Islamic leaders had called for nationwide protests Tuesday to denounce the raid. It was the deadliest military operation known to have been launched against suspected militants in the country.
Pakistan said its helicopters fired five missiles into the madrassa, flattening the building and killing 80 people inside.
The attack threatened Musharraf’s efforts to persuade deeply conservative tribespeople to back his government’s efforts against pro-Taliban and al-Qaida fighters, who enjoy strong support in many semiautonomous regions in northern Pakistan.
It also sparked claims of U.S. collusion with Pakistan, with villagers saying fixed-wing drone aircraft were seen flying over the town in the days before the attack, according to the Dawn daily newspaper.
In January, a U.S. Predator drone fired a missile targeting al-Qaida No. 2 Ayman-al-Zawahri in Damadola, near Chingai. The strike missed al-Zawahri, but killed several other al-Qaida members and civilians and sparked massive anti-U.S. protests across Pakistan.
Pakistan also witnessed violent protests this year after European newspapers published cartoons of Islam’s Prophet Muhammad, and after the August killing of a ethnic-Baluch tribal chief in another Pakistani military raid.
Scores of pro-government tribal police deployed throughout Bajur on Tuesday and blocked roads with stones to prevent political activists and journalists reaching Khar and Chingai, a local government official said on condition of anonymity as he was unauthorized to speak to the media.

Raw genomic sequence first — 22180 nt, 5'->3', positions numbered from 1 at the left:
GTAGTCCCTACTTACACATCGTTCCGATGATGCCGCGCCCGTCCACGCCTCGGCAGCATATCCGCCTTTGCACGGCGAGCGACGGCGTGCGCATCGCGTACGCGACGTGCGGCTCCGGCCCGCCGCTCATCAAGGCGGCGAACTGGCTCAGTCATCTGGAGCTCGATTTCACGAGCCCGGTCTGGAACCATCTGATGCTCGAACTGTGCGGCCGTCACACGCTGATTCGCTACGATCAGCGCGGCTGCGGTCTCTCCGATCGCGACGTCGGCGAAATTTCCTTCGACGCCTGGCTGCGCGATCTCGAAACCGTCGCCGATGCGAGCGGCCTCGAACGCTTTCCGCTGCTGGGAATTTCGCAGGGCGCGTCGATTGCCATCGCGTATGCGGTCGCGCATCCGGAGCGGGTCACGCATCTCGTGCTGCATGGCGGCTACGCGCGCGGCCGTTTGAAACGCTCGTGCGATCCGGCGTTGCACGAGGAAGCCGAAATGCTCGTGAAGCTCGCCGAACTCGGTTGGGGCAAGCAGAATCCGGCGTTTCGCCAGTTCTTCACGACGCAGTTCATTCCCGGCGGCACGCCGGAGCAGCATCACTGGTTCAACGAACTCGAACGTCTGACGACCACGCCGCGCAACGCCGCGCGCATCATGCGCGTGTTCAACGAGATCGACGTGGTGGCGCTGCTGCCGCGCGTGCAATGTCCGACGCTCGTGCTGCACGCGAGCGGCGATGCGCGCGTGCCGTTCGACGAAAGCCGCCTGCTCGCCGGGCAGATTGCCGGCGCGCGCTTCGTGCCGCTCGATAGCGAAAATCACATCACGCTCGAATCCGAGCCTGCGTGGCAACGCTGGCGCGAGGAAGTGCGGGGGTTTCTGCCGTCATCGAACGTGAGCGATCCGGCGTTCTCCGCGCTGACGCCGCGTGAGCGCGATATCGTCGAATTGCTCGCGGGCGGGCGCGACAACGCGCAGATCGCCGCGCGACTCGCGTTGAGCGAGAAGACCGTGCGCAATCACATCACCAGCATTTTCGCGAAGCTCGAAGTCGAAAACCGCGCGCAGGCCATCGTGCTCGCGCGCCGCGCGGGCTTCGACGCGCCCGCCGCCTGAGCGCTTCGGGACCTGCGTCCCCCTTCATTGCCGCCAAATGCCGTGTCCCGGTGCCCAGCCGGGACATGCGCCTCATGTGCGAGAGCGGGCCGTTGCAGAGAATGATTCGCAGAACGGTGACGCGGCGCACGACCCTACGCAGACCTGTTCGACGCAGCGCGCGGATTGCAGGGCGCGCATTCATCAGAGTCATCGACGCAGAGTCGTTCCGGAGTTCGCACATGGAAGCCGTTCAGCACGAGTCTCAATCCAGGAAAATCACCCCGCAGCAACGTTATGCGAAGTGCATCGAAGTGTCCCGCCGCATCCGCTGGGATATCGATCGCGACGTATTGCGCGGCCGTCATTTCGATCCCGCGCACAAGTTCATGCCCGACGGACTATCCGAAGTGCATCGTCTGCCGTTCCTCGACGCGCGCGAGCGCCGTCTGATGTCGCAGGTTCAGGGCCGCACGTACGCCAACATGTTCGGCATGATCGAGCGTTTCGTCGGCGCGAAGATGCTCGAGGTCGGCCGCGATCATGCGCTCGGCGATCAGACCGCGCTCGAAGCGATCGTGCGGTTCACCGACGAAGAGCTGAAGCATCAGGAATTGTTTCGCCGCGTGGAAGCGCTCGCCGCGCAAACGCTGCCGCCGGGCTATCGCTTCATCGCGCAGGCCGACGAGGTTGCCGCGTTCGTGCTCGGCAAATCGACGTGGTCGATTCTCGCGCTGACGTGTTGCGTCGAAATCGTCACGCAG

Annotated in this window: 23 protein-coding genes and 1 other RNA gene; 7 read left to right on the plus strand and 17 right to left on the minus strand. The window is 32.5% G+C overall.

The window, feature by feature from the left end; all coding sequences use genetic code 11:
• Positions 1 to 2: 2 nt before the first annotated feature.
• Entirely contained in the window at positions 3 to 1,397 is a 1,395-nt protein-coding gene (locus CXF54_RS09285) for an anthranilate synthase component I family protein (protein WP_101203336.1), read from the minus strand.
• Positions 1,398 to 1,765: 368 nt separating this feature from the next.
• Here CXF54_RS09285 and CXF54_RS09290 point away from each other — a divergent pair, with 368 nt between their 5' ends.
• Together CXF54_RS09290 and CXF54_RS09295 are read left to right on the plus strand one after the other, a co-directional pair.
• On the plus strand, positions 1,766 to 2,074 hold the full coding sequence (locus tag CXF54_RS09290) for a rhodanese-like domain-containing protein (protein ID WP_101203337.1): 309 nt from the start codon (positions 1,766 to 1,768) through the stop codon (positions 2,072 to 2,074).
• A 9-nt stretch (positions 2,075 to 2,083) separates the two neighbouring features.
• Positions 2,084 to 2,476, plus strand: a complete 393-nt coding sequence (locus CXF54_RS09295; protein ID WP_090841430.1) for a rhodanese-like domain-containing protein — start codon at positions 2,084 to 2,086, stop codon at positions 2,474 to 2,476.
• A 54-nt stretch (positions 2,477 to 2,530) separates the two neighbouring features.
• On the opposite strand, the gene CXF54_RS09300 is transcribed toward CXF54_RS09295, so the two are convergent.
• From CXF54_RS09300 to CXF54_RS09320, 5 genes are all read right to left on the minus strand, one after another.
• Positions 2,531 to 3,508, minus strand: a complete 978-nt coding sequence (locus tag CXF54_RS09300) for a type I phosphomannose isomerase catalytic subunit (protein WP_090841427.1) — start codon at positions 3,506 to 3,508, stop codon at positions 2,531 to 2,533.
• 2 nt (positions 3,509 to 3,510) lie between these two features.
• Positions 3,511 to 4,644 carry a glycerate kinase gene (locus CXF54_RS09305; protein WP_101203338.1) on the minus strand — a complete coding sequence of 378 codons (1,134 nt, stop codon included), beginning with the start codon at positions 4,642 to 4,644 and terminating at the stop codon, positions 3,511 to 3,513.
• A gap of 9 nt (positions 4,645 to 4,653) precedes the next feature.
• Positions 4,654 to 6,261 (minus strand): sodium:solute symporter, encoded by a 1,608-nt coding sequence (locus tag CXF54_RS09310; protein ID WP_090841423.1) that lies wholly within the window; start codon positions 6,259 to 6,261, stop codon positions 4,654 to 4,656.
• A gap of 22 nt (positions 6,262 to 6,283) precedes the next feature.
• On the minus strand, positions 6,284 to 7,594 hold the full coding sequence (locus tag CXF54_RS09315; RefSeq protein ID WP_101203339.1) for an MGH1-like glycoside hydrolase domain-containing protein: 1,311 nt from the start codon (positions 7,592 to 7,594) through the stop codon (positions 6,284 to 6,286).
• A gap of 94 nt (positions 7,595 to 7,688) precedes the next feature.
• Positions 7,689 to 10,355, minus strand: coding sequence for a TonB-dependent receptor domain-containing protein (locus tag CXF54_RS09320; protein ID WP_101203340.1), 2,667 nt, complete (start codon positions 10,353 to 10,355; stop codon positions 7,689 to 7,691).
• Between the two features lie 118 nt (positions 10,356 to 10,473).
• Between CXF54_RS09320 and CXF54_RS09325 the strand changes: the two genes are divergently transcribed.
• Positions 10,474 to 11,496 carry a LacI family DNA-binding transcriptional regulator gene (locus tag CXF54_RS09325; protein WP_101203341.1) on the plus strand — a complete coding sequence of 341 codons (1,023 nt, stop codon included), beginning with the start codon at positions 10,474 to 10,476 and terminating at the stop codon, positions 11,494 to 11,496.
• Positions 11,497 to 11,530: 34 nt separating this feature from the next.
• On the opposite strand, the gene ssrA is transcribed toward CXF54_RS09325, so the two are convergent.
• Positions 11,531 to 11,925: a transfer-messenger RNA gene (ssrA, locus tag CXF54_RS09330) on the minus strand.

Small protests were held in several Pakistani cities, including Peshawar, Karachi and Multan on Monday. The unrest caused Britain’s Prince Charles, currently in Pakistan, to cancel his planned Tuesday trip to Peshawar in the country’s northwest.
Many local lawmakers and regional Cabinet ministers resigned in protest over the attack. The planned signing of a peace deal between tribal leaders and the military was also canceled Monday in response to the airstrike.
“Islamabad is acting against its own citizens who profess loyalty, promise to maintain peace and to … eliminate foreign militants,” a Pakistan daily, The Nation, said in an editorial.
Ali Dayan Hasan, a South Asia representative for Human Rights Watch, accused Pakistani authorities of “persistent use of excessive and disproportionate force … in pursuing counter-terror operations.”
Among those killed Monday was Liaquat Hussain, a fugitive cleric and al-Zawahri associate who ran the targeted madrassa. The raid was launched after Hussain rejected government warnings to stop using the school as a terrorist training camp, the military said.
Another al-Zawahri lieutenant, Faqir Mohammed, left the madrassa 30 minutes before the strike, according to a Bajur intelligence official who spoke on condition of anonymity as he was not authorized to speak to the media.
Pakistan’s most influential Islamist political leader, Qazi Hussain Ahmed, was to lead a convoy of cars Tuesday from the northwestern city of Peshawar to Khar and Chingai, his spokesman, Shahid Shamsi, said.
“They killed 80 teenagers who were students of the Quran,” Ahmed told reporters on Monday. “This is a very cruel joint activity (between the U.S. and Musharraf governments).”
Associated Press Writer Jason Straziuso in Kabul, Afghanistan, contributed to this report. Sadaqat Jan reported from Islamabad, Pakistan.